[0096] All target compounds and intermediates described below were characterized using the following techniques. 1H NMR (600 MHz) and 13C NMR (151 MHz) spectra were recorded on a Bruker DRX-600 spectrometer. Matrix-assisted laser desorption/ionization (MALDI) FTMS experiments were recorded on an IonSpec FTMS mass spectrometer. Dichloromethane and THF were passed through columns of activated aluminum oxide as described by Grubbs and coworkers prior to use (D. T. B. Hannah, et al., J. Mater. Chem. 1997, 7, 1985). Coumarin laser fluorophores 2 and 343 were purchased from Acros Organics (Pittsburgh, Pa.). All other reagents were purchased from Sigma-Aldrich (Milwaukee, Wis.) and were used without further purification. Unless otherwise stated, all reactions were performed under an anhydrous nitrogen atmosphere.

Example 1 Synthesis of a Rotaxane Energy Transfer Label

[0097] A first-generation model rotaxane type fluorescence resonance energy transfer label was synthesized using a strategy introduced by Vögtle (see, Hübner, et al., Angew. Chem. Int. Ed. 1999, 38, 383-386; and Vögtle, et al., Liebigs Ann. 1995, 739-743, the entire contents of which are incorporated herein). In this methodology, an amide “wheel” acts as a template for the reaction between the “axle” and the “stopper”.

[0098] Referring to FIGS. 3 and 4, exemplary macrocycle 9 was synthesized according to the procedure of Hunter (C. Hunter, J. Am. Chem. Soc. 1992, 114, 5303-5311; F. Vögtle, et al., Liebigs Ann. 1996, 921-926; R. Schmieder, et al., Eur. J. Org. Chem. 1998, 2003-2007; C. Reuter, et al., Chem. Eur. J. 1999, 5, 2692-2697; and C. Heim, et al., Helv. Chim. Acta 1999, 82, 746-759, the entire contents of each of which are incorporated by reference herein). The nitro group of macrocycle 9 served as a handle by which to attach the desired acceptor fluorophore. Reduction with tin followed by acylation with the acid chloride laser dye afforded exemplary macrocycle 10.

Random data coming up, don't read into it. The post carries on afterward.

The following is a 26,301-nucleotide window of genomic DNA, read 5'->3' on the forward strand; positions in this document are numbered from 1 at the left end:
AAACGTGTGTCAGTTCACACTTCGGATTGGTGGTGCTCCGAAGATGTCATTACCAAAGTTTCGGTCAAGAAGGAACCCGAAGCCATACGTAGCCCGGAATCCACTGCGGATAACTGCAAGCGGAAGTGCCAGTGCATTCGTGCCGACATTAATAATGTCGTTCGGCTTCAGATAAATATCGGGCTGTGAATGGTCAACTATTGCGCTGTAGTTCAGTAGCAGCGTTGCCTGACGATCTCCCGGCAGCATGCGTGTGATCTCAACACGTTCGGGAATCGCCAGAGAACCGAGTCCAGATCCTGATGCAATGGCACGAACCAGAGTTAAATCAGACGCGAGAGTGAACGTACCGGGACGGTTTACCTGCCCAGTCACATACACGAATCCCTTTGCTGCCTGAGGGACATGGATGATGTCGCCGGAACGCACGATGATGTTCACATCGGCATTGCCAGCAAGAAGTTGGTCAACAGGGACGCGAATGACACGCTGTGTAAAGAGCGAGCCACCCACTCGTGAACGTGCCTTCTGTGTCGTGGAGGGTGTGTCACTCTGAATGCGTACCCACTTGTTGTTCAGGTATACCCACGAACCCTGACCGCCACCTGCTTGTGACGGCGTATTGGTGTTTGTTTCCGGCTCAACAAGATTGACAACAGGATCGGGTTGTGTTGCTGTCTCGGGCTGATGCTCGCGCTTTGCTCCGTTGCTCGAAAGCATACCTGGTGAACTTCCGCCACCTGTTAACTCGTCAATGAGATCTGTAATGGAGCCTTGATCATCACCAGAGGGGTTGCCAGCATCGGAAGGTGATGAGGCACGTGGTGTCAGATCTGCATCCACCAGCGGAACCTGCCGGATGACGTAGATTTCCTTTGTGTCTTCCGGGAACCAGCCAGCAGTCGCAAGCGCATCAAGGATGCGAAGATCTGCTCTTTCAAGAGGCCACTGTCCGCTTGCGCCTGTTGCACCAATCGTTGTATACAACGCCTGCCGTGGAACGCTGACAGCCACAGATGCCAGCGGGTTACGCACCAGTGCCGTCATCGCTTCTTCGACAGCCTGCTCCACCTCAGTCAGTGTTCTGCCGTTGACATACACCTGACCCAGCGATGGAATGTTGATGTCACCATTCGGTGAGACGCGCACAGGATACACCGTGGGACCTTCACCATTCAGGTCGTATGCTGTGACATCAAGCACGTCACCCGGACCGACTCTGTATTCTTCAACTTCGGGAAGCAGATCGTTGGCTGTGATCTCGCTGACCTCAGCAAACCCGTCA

[0099] An exemplary linear molecule (“axle”) synthesis (as shown in FIG. 2) is based on a scheme used by Cram and coworkers (D. J. Cram, et al., J. Am. Chem. Soc. 1951, 73, 5691; and H. Steinberg, et al., J. Am. Chem. Soc. 1952, 74, 5388-5391, the entire contents of each of which are incorporated by reference herein).

[0100] An exemplary stopper molecule was synthesized as described previously (see, for example, S. L. Gilat, et al., J. Org. Chem. 1999, 64, 7474-7484, the entire contents of which are incorporated by reference herein). Referring to FIGS. 5 and 6, generation of dibromide 12 by radical NBS bromination of 3,5-dimethylanisole 11 proved to be a less than ideal synthetic route. As suggested by Bickelhaupt and coworkers, the reaction produces a complex mixture of mono-, di-, and tri-brominated products (G. -J. Gruter, G. -J., et al., J. Org. Chem. 1994, 59, 4473-4481, the entire contents of which are incorporated by reference herein). An alternative route was chosen using 3,5-bis(hydroxymethyl)anisole 15, which was prepared by the method of Raymond and coworkers (T. M. Dewey, et al., Inorg. Chem. 1993, 32, 1792-1738, the entire contents of which are incorporated by reference herein). The conversion of 15 to the dibromide product 12 was accomplished in 51% yield using carbon tetrabromide and triphenylphosphine. The dibromide 12 was then reacted with three equivalents of coumarin 2 16 (S. L. Gilat, et al., J. Org. Chem. 1999, 64, 7474-7484, the entire contents of which are incorporated by reference herein). The stopper 18 was then obtained by phenol deprotection of 17 with boron tribromide in dichloromethane.

[0101] Referring to FIGS. 7, 8, and 9, the rotaxane threading was accomplished by a templation effect. The amide protons of macrocycle 10 served to stabilize the phenoxide ion, which could then displace the benzylic bromide. This reaction occurs first at one end to give intermediate 19 or 19′ and then at the other to give the rotaxane 20. When this reaction occurs at each end of the linear molecule (axle), the threading is complete and the macrocycle (wheel) is locked in place. Reaction under the conditions of Vögtle gave the desired rotaxane as evidenced by 1H-NMR and fluorescence spectroscopy (vide infra).